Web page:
Family Head Passed Away: Will I Become Homeless?

Death within the family doesn’t happen very often nor is it expected beforehand. What escalates this tragic event even further is the sudden death of the family head. How do you secure the property lease?

Family head passed away

First, if you’re here because your family head or another loved one passed away, I’m truly sorry.

Although this may be a rough period on well-being and emotions, it’s important to focus on the bureaucracies that will come as a consequence in the meanwhile. Those never wait to catch you off guard.

Feeling lost is part of the process, it’s a lot to take in. The responsibility of closing out the deceased’s life will fall on your shoulders and it’s by no means an easy task.

At your aid, this article from aarp delineates the immediate and posterior steps to take after dealing with death, make sure to check it out.

One of the first tasks to tackle after the shock is the property lease, especially if the family head who passed away was the tenant.

So how do you go about taking care of not becoming homeless?

Reach Out to The Landlord

Start by contacting the landlord to inform him/her the family head passed away.

Check for a copy of the lease or rent payment registers if you’re unsure how to reach him or her.

If none of these options are viable, check with another tenant in the building. As last resort, public record should have information on the property’s responsible party listed.

Make sure to get a hold of the tenancy-related paperwork containing the lease’s terms, ask the landlord for a copy if you don’t have it. This is important to know what you’re working with.

Some lease contracts present a last month’s rent provision which can buy you some time to work things out.

What Happens After Notifying the Landlord?

The lease will not automatically end after the family head (tenant) passes away. The deceased tenant’s possessions and debt will be transferred to the next of kin or to the estate which the landlord can hold accountable for any unpaid rent within the lease terms.

In order to succeed your relative as the new tenant, you’re required to prove that you’ve lived with the family head for at least two years prior to the date he or she passed away.

If you’re already on the lease as a co-tenant, you won’t have to do much to take over. If not, the deceased’s estate will “occupy” the property, not as physical occupancy but as a legal one until the end of the contract.

The landlord cannot live in the property or put someone else in it in the meanwhile.

If the family head didn’t leave a will and the situation is unclear, the matter may need to go to surrogate’s court in order to determine whether you or another family member can be appointed the holder of the deceased’s estate.

Do I Qualify for Succession Rights?

The nature of your relationship with the family head will matter, qualifying family members for succession rights are spouses, children, stepchildren, parents, stepparents, siblings, step-siblings, grandparents, grandchildren, parents-in-law, and children-in-law. If the deceased was your uncle or cousin, you’re out of luck.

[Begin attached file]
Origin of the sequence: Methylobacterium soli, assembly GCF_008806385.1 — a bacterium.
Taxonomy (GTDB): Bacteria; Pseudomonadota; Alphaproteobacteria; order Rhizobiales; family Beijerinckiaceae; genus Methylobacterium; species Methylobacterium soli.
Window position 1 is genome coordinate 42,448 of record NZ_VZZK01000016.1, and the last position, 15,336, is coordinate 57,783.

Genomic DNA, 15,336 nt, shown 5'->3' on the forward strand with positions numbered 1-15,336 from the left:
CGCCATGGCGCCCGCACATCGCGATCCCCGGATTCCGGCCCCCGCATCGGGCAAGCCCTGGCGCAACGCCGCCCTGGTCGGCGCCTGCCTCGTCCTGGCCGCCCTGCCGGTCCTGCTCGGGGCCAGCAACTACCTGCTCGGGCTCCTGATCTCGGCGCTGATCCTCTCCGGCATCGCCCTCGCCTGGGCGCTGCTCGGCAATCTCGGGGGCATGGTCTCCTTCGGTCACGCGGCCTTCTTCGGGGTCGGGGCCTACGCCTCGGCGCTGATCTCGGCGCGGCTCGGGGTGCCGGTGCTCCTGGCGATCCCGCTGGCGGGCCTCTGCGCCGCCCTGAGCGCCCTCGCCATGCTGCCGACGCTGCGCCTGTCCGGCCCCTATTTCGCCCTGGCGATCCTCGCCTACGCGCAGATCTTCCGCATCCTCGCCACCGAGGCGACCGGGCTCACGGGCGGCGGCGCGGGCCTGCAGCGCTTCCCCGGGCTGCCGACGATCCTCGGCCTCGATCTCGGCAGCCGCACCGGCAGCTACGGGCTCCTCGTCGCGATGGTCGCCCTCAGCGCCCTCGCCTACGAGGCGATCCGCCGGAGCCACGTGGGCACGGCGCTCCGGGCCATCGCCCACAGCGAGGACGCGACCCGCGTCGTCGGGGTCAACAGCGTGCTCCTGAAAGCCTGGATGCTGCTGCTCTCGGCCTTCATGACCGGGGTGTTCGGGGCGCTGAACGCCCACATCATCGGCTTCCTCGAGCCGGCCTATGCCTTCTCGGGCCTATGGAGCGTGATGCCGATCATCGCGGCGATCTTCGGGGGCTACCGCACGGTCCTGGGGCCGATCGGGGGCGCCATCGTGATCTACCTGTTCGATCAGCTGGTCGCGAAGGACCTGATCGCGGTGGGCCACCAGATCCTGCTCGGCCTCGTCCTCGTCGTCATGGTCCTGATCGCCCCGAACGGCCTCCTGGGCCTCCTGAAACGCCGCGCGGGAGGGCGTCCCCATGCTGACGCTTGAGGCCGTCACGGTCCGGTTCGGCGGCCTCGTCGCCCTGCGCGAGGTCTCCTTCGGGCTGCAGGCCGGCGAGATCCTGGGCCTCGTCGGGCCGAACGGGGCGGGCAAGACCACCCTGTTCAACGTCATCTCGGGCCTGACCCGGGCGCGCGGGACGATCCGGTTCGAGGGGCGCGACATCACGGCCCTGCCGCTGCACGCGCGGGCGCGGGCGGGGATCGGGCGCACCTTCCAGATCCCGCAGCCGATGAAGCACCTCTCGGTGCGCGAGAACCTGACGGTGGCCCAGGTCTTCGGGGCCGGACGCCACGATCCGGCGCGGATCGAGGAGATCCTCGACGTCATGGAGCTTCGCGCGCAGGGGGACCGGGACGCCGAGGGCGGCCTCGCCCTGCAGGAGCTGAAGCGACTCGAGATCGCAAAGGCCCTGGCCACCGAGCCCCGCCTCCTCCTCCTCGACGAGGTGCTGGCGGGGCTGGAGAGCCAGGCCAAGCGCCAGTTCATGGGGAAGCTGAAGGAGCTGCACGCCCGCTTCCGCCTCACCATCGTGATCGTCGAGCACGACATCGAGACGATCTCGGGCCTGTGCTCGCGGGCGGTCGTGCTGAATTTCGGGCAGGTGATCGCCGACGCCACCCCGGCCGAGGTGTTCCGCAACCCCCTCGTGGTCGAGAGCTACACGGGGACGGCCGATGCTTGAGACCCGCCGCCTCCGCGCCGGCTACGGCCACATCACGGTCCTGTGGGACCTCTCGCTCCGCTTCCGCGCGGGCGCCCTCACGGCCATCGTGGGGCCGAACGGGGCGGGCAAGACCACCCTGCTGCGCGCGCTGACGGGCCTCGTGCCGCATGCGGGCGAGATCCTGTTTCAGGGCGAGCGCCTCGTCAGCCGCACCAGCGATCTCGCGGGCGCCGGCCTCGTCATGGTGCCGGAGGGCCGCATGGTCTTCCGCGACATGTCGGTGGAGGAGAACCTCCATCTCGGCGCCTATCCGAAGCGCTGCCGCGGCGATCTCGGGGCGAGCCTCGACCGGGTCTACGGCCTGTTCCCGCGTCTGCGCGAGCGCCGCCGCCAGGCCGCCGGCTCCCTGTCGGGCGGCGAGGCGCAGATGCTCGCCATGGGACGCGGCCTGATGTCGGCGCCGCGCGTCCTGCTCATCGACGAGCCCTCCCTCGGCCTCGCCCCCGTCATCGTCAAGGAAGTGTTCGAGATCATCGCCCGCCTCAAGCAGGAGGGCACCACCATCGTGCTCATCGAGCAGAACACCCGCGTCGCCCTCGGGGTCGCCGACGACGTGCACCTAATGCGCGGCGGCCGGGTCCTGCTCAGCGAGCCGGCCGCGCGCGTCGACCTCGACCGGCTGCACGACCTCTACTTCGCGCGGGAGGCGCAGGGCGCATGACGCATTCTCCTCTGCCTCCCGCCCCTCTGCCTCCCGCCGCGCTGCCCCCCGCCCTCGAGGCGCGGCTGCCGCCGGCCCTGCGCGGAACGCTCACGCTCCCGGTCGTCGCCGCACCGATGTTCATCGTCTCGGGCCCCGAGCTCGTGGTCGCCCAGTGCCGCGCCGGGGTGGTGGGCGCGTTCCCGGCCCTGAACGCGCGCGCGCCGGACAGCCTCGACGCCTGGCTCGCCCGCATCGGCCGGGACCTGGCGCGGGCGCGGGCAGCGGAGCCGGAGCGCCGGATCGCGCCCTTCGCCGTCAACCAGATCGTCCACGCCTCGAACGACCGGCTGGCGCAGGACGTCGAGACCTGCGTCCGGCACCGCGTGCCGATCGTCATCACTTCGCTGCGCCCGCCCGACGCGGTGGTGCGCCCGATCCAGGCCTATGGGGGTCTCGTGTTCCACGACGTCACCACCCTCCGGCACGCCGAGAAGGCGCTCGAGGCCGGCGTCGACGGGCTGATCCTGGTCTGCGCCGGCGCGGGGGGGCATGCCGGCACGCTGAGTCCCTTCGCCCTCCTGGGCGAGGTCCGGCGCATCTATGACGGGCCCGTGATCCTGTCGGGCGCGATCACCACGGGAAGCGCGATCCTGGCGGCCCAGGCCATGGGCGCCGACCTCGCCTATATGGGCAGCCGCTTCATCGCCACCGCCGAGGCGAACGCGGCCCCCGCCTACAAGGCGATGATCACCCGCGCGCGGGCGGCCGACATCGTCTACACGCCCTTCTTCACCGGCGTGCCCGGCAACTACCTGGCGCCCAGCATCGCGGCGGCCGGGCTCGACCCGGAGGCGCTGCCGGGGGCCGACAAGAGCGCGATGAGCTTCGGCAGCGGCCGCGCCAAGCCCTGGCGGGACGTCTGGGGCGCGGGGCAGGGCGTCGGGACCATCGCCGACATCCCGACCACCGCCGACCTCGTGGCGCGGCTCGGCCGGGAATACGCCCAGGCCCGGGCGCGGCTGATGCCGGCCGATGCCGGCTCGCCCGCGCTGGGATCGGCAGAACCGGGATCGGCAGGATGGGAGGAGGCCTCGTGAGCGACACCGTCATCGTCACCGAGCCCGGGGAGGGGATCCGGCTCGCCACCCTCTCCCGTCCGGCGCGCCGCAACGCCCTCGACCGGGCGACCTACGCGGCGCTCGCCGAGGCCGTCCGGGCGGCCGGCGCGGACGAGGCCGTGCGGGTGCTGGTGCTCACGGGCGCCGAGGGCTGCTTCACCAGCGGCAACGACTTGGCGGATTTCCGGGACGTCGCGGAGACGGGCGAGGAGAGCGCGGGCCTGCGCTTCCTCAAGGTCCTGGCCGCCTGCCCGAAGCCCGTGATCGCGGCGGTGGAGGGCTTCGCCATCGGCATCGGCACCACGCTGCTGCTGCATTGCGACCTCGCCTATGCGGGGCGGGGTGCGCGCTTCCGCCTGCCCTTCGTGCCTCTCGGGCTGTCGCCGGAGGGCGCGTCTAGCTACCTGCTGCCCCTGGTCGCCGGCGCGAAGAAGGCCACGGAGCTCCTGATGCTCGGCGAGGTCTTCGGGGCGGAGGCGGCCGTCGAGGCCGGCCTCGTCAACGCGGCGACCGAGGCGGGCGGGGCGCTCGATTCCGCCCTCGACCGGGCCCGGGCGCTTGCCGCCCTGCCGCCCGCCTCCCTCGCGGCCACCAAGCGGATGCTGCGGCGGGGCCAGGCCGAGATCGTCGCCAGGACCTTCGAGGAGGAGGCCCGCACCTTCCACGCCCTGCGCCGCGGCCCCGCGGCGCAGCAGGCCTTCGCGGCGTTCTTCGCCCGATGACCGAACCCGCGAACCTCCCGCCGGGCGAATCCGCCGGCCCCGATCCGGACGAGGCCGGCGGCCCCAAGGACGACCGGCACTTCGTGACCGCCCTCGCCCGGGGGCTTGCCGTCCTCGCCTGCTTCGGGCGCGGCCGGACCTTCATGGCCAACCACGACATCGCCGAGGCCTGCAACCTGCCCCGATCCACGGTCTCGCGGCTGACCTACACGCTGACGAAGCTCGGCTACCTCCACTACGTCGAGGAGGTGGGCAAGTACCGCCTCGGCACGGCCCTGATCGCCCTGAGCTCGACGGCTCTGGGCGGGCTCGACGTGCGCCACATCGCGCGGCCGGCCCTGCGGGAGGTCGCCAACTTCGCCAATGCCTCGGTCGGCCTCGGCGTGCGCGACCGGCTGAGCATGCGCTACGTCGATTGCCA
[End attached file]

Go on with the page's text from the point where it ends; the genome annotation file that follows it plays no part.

How to prove Succession Rights?

Make your intentions official and clear from the start by notifying the landlord via certified mail.

Explain the reason why you qualify for succession rights and that you would like to take over the lease agreement.

Why Do Some Landlords Put up a Fight?

You might think that your permanence in the property will bring nothing but benefits to the landlord because he or she will be receiving an unbroken rent payment stream.

Unfortunately, that’s not always the case.

Maybe the family head who passed away was paying the initial amount listed on the agreement and the property’s market price went up since then.

In this scenario, even if you have the right of succession some landlords will stop at nothing to get rid of your presence in their property just to get more profit.

The landlord may also put pressure on you by presenting a rent increase, under these circumstances, carefully look at the paperwork and see if there’s anything that gives the landlord the right to exert such pressure.

As last resort, consult with a tenant lawyer if need be. Landlords don’t always play by the rules and the same is true the other way around.

It’s in your best interest to look at the possibilities within the law.

The Bottom Line

Depending on the landlord, the process of taking over a lease agreement after the family head passes away may be either a breeze or a mess.

Make sure you’re targeting all the correct steps from your end by this order:

1 – Inform the landlord as soon as possible through a fast way of contact.

2 – Make sure you qualify for succession rights to take over.

3 – Send the landlord an official written communication via certified mail explaining your intentions.

4 – Read the lease agreement as many times as needed.

5 – Work the details either with the landlord or a lawyer if a disagreement emerges.

Are you or have you been on a similar process? We’d like to hear from you.


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